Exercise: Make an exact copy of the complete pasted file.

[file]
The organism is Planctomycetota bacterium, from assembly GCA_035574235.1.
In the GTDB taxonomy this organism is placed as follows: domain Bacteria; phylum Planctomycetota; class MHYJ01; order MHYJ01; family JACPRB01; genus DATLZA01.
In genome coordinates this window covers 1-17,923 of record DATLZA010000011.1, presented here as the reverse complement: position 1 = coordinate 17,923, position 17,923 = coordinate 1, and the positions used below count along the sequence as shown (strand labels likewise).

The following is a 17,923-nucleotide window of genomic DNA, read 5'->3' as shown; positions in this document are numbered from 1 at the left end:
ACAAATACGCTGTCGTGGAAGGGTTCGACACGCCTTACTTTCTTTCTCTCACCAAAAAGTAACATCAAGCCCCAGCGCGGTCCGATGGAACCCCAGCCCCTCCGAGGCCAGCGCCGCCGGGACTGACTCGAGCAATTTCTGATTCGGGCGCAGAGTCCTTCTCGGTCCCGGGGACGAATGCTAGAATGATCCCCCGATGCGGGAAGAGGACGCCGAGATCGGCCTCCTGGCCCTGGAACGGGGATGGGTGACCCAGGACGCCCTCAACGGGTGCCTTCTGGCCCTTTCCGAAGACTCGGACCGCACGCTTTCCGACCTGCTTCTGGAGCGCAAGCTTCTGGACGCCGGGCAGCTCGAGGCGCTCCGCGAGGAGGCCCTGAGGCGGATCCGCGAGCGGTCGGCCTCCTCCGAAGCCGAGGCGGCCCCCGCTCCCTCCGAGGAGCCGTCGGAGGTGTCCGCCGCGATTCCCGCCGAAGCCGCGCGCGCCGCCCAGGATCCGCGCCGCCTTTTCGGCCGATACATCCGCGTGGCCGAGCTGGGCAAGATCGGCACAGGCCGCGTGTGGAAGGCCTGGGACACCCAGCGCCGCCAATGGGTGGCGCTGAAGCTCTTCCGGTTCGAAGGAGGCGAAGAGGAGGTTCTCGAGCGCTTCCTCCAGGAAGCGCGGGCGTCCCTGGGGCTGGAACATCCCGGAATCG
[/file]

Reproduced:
The organism is Planctomycetota bacterium, from assembly GCA_035574235.1.
In the GTDB taxonomy this organism is placed as follows: domain Bacteria; phylum Planctomycetota; class MHYJ01; order MHYJ01; family JACPRB01; genus DATLZA01.
In genome coordinates this window covers 1-17,923 of record DATLZA010000011.1, presented here as the reverse complement: position 1 = coordinate 17,923, position 17,923 = coordinate 1, and the positions used below count along the sequence as shown (strand labels likewise).

The following is a 17,923-nucleotide window of genomic DNA, read 5'->3' as shown; positions in this document are numbered from 1 at the left end:
ACAAATACGCTGTCGTGGAAGGGTTCGACACGCCTTACTTTCTTTCTCTCACCAAAAAGTAACATCAAGCCCCAGCGCGGTCCGATGGAACCCCAGCCCCTCCGAGGCCAGCGCCGCCGGGACTGACTCGAGCAATTTCTGATTCGGGCGCAGAGTCCTTCTCGGTCCCGGGGACGAATGCTAGAATGATCCCCCGATGCGGGAAGAGGACGCCGAGATCGGCCTCCTGGCCCTGGAACGGGGATGGGTGACCCAGGACGCCCTCAACGGGTGCCTTCTGGCCCTTTCCGAAGACTCGGACCGCACGCTTTCCGACCTGCTTCTGGAGCGCAAGCTTCTGGACGCCGGGCAGCTCGAGGCGCTCCGCGAGGAGGCCCTGAGGCGGATCCGCGAGCGGTCGGCCTCCTCCGAAGCCGAGGCGGCCCCCGCTCCCTCCGAGGAGCCGTCGGAGGTGTCCGCCGCGATTCCCGCCGAAGCCGCGCGCGCCGCCCAGGATCCGCGCCGCCTTTTCGGCCGATACATCCGCGTGGCCGAGCTGGGCAAGATCGGCACAGGCCGCGTGTGGAAGGCCTGGGACACCCAGCGCCGCCAATGGGTGGCGCTGAAGCTCTTCCGGTTCGAAGGAGGCGAAGAGGAGGTTCTCGAGCGCTTCCTCCAGGAAGCGCGGGCGTCCCTGGGGCTGGAACATCCCGGAATCG